…And the wisdom to know the difference

Having undoubtedly stumbled upon the barren wastelands of middle age, it would be far too easy to look back upon past events and pay gratuitous homage to regret. The dreams and aspirations of youth seem strangely unattainable now, and life has acquired an almost brutal propensity for galloping inexorably onwards, whether we like it or not.

And yet, if one can just look beyond the aging reflection in the mirror (and embrace with gratitude the many blessings that life has bestowed upon us) there’s a chance that something of the indomitable adolescent spirit of yesteryear, just might endure.

Without a doubt, the last twelve months have afforded plenty of opportunity for reflection and a great many people have found themselves looking at ways in which they might alter certain aspects of their lives – either through necessity, choice, or a combination of the two. 

Only a matter of days ago, I was reading an article entitled ‘Mental Health and the Covid-19 Pandemic’ and it was fascinating (and somewhat alarming) to learn of the many and varied emotional reactions that are likely to have been triggered by such a virus. Mercifully for many, resilience will have come to the fore and indeed, some people will have found new strengths and developed fresh coping mechanisms. However, for those who have been exposed to significant trauma, depression and anxiety are likely to have either surfaced or intensified and will no doubt have been exacerbated by the need to shield or self-isolate.     

For me personally, the aspect I struggled most with was having my freedom (coupled with the ability to make any plans whatsoever) suspended indefinitely. Without the prospect of a family holiday on the horizon (and feeling utterly starved of any external form of social interaction) I’ll happily admit that the working week seemed significantly less alluring! However, having two young sons to take care of gave me the purpose that I so desperately needed – and we often talk about the endless bike rides and home baking sessions that carried us all through.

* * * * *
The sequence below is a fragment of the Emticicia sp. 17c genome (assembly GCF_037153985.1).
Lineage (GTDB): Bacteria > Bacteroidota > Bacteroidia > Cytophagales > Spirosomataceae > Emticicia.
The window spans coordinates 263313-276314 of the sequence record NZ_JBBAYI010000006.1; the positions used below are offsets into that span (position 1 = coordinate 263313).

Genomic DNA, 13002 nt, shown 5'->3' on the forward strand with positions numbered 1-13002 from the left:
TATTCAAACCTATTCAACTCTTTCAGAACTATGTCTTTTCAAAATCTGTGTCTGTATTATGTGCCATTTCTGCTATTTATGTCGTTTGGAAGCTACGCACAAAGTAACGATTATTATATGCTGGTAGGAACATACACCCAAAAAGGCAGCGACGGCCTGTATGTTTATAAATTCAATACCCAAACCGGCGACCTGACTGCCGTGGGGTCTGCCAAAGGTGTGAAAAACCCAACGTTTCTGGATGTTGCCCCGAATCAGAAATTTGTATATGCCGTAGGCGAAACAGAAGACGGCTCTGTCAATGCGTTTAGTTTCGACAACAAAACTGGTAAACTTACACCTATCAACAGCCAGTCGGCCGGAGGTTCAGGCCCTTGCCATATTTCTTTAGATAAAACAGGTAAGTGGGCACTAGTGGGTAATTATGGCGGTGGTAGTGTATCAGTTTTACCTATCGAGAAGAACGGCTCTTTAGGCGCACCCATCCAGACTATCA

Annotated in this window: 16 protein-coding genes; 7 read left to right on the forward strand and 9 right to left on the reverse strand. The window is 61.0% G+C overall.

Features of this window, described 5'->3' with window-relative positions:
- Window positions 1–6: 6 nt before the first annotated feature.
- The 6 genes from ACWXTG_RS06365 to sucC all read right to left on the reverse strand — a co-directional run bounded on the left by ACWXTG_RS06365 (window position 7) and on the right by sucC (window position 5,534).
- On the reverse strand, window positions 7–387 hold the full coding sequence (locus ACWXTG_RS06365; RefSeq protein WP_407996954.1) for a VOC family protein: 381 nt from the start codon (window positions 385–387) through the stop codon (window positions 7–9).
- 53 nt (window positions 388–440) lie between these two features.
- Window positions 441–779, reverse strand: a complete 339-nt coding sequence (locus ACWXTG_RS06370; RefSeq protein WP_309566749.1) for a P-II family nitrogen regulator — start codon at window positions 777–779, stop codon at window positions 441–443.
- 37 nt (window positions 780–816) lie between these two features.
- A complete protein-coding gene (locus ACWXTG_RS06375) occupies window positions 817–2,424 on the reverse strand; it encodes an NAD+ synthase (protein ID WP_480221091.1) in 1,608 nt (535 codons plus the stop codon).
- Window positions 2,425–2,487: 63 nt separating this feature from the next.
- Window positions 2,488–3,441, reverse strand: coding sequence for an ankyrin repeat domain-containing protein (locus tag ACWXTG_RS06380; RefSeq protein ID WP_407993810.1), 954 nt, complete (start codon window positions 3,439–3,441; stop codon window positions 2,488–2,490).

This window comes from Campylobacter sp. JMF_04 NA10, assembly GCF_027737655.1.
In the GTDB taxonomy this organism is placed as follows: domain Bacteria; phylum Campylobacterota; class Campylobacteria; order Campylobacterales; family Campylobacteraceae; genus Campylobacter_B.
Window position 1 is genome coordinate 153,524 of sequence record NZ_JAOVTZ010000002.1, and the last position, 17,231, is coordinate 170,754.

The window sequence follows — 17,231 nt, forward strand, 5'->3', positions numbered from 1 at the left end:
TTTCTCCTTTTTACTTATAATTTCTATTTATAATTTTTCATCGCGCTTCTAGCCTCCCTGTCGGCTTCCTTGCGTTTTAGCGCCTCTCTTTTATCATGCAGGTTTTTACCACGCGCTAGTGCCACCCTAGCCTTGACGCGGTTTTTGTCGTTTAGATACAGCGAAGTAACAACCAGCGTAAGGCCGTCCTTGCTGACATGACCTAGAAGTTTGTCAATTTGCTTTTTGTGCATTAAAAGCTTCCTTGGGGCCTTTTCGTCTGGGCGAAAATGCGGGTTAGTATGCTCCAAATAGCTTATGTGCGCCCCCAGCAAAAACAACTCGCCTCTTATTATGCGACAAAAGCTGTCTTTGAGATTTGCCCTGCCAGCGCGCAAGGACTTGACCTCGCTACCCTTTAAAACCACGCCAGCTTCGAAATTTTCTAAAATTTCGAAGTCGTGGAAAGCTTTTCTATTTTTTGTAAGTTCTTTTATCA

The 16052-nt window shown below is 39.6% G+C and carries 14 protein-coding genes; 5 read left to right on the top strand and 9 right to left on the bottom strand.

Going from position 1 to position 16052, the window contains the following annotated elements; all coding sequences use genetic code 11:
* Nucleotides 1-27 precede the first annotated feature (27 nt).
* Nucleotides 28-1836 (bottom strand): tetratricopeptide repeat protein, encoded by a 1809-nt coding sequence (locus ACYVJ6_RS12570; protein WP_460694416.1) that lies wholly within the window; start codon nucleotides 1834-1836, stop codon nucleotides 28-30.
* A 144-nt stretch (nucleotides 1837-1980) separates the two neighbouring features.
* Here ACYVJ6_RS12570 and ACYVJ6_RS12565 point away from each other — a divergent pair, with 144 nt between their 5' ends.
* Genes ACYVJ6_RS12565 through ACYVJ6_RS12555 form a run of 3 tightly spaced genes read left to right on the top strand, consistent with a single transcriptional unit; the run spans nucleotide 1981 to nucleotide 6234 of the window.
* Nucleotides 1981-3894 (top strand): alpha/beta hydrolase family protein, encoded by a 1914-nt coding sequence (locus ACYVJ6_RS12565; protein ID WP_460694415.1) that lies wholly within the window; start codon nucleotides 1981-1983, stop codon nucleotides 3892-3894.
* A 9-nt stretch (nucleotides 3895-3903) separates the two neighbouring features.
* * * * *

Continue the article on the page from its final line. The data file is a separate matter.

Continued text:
And so, being mindful of the fact that 2020 taught us that we can never be entirely in control of our own destiny, the sentiments of the ‘Serenity Prayer’ seem as pertinent now, as ever they were:

‘God grant me the serenity to accept the things I cannot change, the courage to change the things I can, and the wisdom to know the difference.’

So long, farewell!

As this calendar year finally draws to a close, I’m fairly confident that most of us will be extremely glad to see the back of 2020. There have been challenges aplenty, moments of anxiety and despair, and my heart goes out to all those who have lost loved ones to Covid-19; a virus that shows no mercy and seems intent upon wreaking havoc for some time to come. However, it is my firm belief that better times lie ahead and that this ‘new and silent enemy’ will eventually succumb to the fortitude and ingenuity of the human spirit. May the Lord ‘bless you and keep you’ until then.     

The Uninvited Guest

I don’t wish to sound ungrateful; I don’t want to seem unkind
But you’ve rather outstayed your welcome and taken up too much time.
When you crept up upon our communities, silent and somewhat shy,
None of us knew quite how potent you’d be – we hoped that you’d pass swiftly by.

You entered our homes uninvited, invaded our children’s schools,
You attacked the fit and the vulnerable, no thought for obeying the rules.  
You cancelled our hobbies and interests, you sabotaged parties and treats,
You even scuppered our festive plans; the latter was no mean feat!

And just when we thought that we’d found a solution – two vaccines quickly invented,
You chose to mutate, re-group and persist, local lockdowns circumvented.
You ripped through our cities, our towns big and small, without any sign of stopping,
Case numbers rose (as did hospital admissions) the death rates were truly shocking.

So, forgive me if I’m not a huge fan of yours, ‘Master Covid’ you cruel imposter,
You’re made yourself known through sadness and loss, and managed much fear to foster.
You’ve won a few battles (I’ll grant you that) but you’ve certainly not won the war,
With family, friendship and faith on our side, our spirit is sure to endure.